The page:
I am abstinent by the grace of God, one more day at a time.  I live according to a plan, so that I keep from doing what I feel like. My eating is planned according to a collaborative effort between God, my sponsor, my doctor, some nutrition experts and me, and is recorded and posted online for accountability’s sake.

Today is Ash Wednesday, the beginning of Lent, the forty-day period of preparation for Easter, termed because of its setting in the Spring at the “lengthening” of days.  By those who observe it, Lent is a time of surrendering for the purpose of purification.  Some fast of food, others give up certain luxuries, some churches veil their religious articles in mourning sashes.  It is a beautiful observance that has had an unfortunate consequence – the day before commencing such a fast, when the self-indulgent binge in an attempt to satiate their appetites – “Fat Tuesday.”  Also called “Mardi Gras,” this is a picture of my disease on a calendar.  When I focus on what I am losing, I hoard it, even in the process of temporarily giving it up, and the result is discontent, grudge, frustration, fear, and fat.  This is the failure of every “diet” I have endured over my life, and of every loss of my perceived control, bookended by binges, like gasps of air before and after holding my breath.

I am grateful for the life of self-denial that has no end date, just a beginning.  I celebrate May 11th, 2010, as the day I began to abstain from eating between meals and from all my individual binge foods and problematic food behaviors, as I learned in Overeaters Anonymous.  Letting go of fear and control, I am grateful for my sponsors, who taught me to consider the time in between all my meals as a spiritual fast, trusting God to provide, turning again to prayer when the cravings or negative thoughts tempt, and thanking Him when His blessings overcome.  I am grateful for the abundant life God has poured out over me as soon as I stopped resisting His will and demanding mine.  Every day is a day for sackcloth and ashes, the Biblical example of humility and prayer.  Every day is Ash Wednesday!

 

 

From Today’s entry in Voices of Recovery:

My concept of a Higher Power has changed, just as I have changed. I am not the same person I once was.

It took some doing, when I came into the rooms of OA, to admit that I had no monopoly on God.  I knew I had never come face to face with Him, and that I was not there when he piled up the mountains, built the storehouses of snow, or drew the boundary lines for the oceans, but I had a warped way of thinking that somehow I was closer to Him than the rest of world.  Why wouldn’t that be so?  I spent my life believing I belonged in His chair!  I made sport of demolishing the arguments of even the best-intentioned preachers and teachers, more intent to prove that my knowledge was greater than to advance the Gospel or to minister to the hurting in any way.  My “Go ye therefore” was done in a steamroller rather than a service cart.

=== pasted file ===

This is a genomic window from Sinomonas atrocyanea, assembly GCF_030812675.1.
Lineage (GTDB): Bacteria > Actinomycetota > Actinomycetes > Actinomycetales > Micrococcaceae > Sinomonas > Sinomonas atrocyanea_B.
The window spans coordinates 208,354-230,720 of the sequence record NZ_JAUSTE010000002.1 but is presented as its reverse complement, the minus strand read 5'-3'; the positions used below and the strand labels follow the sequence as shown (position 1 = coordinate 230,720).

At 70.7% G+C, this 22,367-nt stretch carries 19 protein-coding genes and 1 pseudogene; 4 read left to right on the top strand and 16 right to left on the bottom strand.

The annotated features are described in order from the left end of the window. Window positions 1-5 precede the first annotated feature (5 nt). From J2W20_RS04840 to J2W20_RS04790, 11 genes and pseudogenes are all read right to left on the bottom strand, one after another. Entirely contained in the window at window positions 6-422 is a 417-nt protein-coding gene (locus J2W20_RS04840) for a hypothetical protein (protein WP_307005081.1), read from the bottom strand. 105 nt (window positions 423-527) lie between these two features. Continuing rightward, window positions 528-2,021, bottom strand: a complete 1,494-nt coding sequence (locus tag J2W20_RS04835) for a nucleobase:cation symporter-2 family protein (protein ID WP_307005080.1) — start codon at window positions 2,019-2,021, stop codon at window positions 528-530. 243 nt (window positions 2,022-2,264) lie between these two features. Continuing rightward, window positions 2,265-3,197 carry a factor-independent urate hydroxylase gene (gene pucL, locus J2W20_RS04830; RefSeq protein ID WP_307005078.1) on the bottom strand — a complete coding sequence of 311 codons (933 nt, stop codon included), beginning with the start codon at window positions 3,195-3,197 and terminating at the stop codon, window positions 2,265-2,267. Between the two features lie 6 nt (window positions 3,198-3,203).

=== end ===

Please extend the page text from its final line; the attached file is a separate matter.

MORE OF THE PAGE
Giving way to the rules of the rooms to accommodate others suffering from the disease of self-will, I learned (and am learning) to accept that each person comes from wherever s/he is.  As I learned to accept God’s value of me rather than my own warped and variable self-worth, I had to admit that I am certainly in no place to condemn what God loves and accepts.  If I am to be accepted as I am, certainly others are too.

I Am New, by Jason Gray puts to music the words, “I’m not defined by mistakes that I’ve made…  I am new!”

From Proverbs Chapter 22:

4 Humility and the fear of the LORD bring wealth and honor and life.

God does not want to deprive me of luxury.  It is becoming clearer to me that He merely wants the best of life for me.  Serving those luxuries limits my ability to enjoy His.  Serving Him unleashes my ability to enjoy life!

 


From my reading through the Bible, currently in 2 Chronicles 36:

Rebellion, rebellion, rebellion, and… “15 The LORD, the God of their fathers, sent word to them through his messengers again and again, because he had pity on his people and on his dwelling place. 16 But they mocked God’s messengers, despised his words and scoffed at his prophets until the wrath of the LORD was aroused against his people and there was no remedy.”  The Babylonian king ransacked Jerusalem, slaughtered the nation of Judah, and carried off into captivity its survivors and its plunder, leaving the temple in ruin.  After seventy years, as prophesied by Jeremiah, Cyrus king of Persia freed the captives and returned them to Jerusalem where the temple was to be rebuilt.  There, recovery began again.

From The “Big Book” of Alcoholics Anonymous, page 12:

It was only a matter of being willing to believe in a Power greater than myself. Nothing more was required of me to make my beginning. I saw that growth could start from that point. Upon a foundation of complete willingness I might build what I saw in my friend. Would I have it? Of course I would!

Thus was I convinced that God is concerned with us humans when we want Him enough. At long last I saw, I felt, I believed. Scales of pride and prejudice fell from my eyes. A new world came into view.

3 John 2, “Dear friend, I pray that you may enjoy good health and that all may go well with you, even as your soul is getting along well.” – OD@aT

~TLJax

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